Emma Ladds is an GPST4 at Eynsham Medical Group and an Academic Clinical Fellow at the University of Oxford. She is on Twitter: @LaddsEmma
It has been a long day. Another long day. But as I write, I’m conscious of the many intensive care and hospital staff whose days will likely have seemed even longer. It does strange things to time this pandemic, doesn’t it?
Who would have thought that a day could have been filled with so many interminable minutes that somehow pass in a flash, leading to the next endless day?
Minutes of home schooling, battling to understand the practice of phonics, the minefield of maths whilst simultaneously planning dinner, the weekly shop, arranging work meetings, answering emails – a desperate juggling act.
Minutes of online meetings, staring numbly at a screen. Staring at grids of faces that lack the ‘humanness’ of people you know. No smell, no touch, no presence. And all too frequently you have to hold in the ever-shortening fuse of frustration and remind them to ‘unmute’.
Minutes of tears as children fold, missing friends, school, daily routines…
Minutes of tears as children fold, missing friends, school, daily routines, anxious about an overheard headline: “One hundred thousand dead”. “Hospitals overwhelmed”. “Unemployment soaring”, they soar. Perhaps that is why Mummy cries? Why Daddy shouts? Why the cat hides and Granny doesn’t know us anymore? It has been so long since we felt the touch of her wrinkly, crinkled old hand.
Twenty precious minutes that stretch out endlessly at funerals before suddenly vanishing. The connection dies and the coffin has gone. One more to add to the newsreader’s tally. A daily ritual, solemnly pronounced as though thousands of dead could be meaningful; could be a wealth of stories and lives and families rather than just the statistical score to which we have all become somewhat immune.
Minutes spent tossing and turning in empty nights when the suffocating pointlessness draws in, and the heap of empty wine bottles piled guiltily in the recycling box betray your attempts to escape.
Above all, interminable minutes of loneliness.
Patients who phone with fear in their voice to tell you of their new cough; ‘long Covid’ sufferers banished into the Kingdom of the Sick…..
Yes, it has been a long day. These stories and more have poured into my phone: monosyllabic adolescents struggling to express their anxiety and their worried parents who need you to ‘do something’; harried mothers or fathers, desperately trying to maintain normality in the face of insecure jobs and finances; voiceless healthcare workers who can’t express what they’ve seen or the impact it’s had; diabetic or hypertensive patients who phone with fear in their voice to tell you of their new cough; ‘long Covid’ sufferers banished into the Kingdom of the Sick and those with ‘short Covid’ desperate to avoid it. And beneath everything rumbles the deep, incessant hope of the vaccines and the unspoken expectation that somehow we will make everything right again, make it ‘normal’.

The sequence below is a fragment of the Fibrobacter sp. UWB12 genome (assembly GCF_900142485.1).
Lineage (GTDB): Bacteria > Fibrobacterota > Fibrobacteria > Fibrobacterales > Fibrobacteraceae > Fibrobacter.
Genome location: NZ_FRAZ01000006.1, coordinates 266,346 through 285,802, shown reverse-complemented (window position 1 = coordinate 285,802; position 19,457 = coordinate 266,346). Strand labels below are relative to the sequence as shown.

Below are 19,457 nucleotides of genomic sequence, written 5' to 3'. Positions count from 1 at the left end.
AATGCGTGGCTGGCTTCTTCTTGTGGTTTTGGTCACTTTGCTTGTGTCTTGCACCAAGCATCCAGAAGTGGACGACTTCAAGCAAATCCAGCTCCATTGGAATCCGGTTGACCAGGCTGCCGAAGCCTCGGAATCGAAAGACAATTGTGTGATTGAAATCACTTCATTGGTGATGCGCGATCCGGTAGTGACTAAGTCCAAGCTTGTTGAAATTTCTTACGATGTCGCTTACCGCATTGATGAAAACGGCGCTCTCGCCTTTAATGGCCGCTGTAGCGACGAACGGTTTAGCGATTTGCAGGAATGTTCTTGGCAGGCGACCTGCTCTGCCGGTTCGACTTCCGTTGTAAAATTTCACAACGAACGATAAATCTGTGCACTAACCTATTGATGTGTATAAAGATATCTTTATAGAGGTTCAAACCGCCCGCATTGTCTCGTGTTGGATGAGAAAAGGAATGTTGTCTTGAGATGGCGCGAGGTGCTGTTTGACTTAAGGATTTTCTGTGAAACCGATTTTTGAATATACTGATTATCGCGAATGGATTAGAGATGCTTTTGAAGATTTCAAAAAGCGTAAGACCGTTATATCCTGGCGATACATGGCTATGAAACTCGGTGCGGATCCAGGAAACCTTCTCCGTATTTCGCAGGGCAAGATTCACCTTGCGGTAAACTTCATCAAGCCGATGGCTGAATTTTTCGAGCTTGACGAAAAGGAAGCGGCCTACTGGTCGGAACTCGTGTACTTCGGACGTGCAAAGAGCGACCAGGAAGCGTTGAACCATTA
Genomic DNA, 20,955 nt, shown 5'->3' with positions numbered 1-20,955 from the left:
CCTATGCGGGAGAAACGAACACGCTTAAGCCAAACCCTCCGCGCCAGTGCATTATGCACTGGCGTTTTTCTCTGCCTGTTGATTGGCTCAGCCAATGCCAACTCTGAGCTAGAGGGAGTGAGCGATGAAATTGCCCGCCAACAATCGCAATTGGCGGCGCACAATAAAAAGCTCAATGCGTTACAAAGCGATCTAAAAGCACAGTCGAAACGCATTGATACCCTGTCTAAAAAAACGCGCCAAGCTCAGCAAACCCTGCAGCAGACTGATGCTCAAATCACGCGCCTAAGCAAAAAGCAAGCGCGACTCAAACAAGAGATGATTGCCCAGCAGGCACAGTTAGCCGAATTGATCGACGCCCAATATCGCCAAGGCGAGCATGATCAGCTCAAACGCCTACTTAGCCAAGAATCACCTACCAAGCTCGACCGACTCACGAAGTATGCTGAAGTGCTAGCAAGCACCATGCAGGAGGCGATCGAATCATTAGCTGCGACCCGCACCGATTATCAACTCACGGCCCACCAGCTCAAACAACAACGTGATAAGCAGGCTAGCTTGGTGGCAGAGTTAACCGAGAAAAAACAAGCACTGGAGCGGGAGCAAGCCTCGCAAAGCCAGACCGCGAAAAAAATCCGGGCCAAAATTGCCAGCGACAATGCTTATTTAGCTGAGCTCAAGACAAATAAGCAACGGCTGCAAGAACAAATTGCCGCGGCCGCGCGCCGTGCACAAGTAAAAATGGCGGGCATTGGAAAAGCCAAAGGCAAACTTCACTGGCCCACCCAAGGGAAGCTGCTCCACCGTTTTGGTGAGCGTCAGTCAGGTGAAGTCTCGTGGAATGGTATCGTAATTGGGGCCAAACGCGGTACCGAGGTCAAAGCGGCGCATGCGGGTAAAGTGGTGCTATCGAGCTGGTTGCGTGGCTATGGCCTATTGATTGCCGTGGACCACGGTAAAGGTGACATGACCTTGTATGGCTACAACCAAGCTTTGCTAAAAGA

GPs are rarely acute life savers – preventative medicine saves many, but we never know who! We do not ventilate people or prone them. We do not wield oxygen or steroids. Nor thankfully, do we call relatives to tell them their loved one will die without saying goodbye. However, we do bear witness to lives. We call after the funeral to ‘see how you’re doing’. We hear the stories of stress and anxiety, of homelessness or hunger, of frustrated hopes and dreams. Often, we do little but listen.
However, we do bear witness to lives….. Often, we do little but listen.
We too must deal with pain. The pain of disruption. The painful challenge of remote conversations that destroy our patient’s faces, their warm smiles and friendly touch, leaving us with vague memories and disembodied voices. Coldly banished to isolated hours of loneliness, alone in a room we make painful call after painful call. Rarely is there a moment of hope or good news. Rather the minutes are filled with angst and fear.
In the midst of bleakness, the vaccine rollout has been a beacon. Gratitude, pleasure and overwhelming relief have suddenly displaced fear and frustration. It has been hard on top of ‘business as usual’. Weekends, evenings, extra, hidden hours have been filled with endless injections. But every minute worth it for the smiles we see despite the facemasks. Perhaps Primary Care will after all become one of the pandemic’s heroes, the restorers of ‘normality’ – or we may be thwarted by another mutated strain. Whatever happens, we will still be here. We will still be listening; still validating lives. And perhaps that is the most anyone can ever do.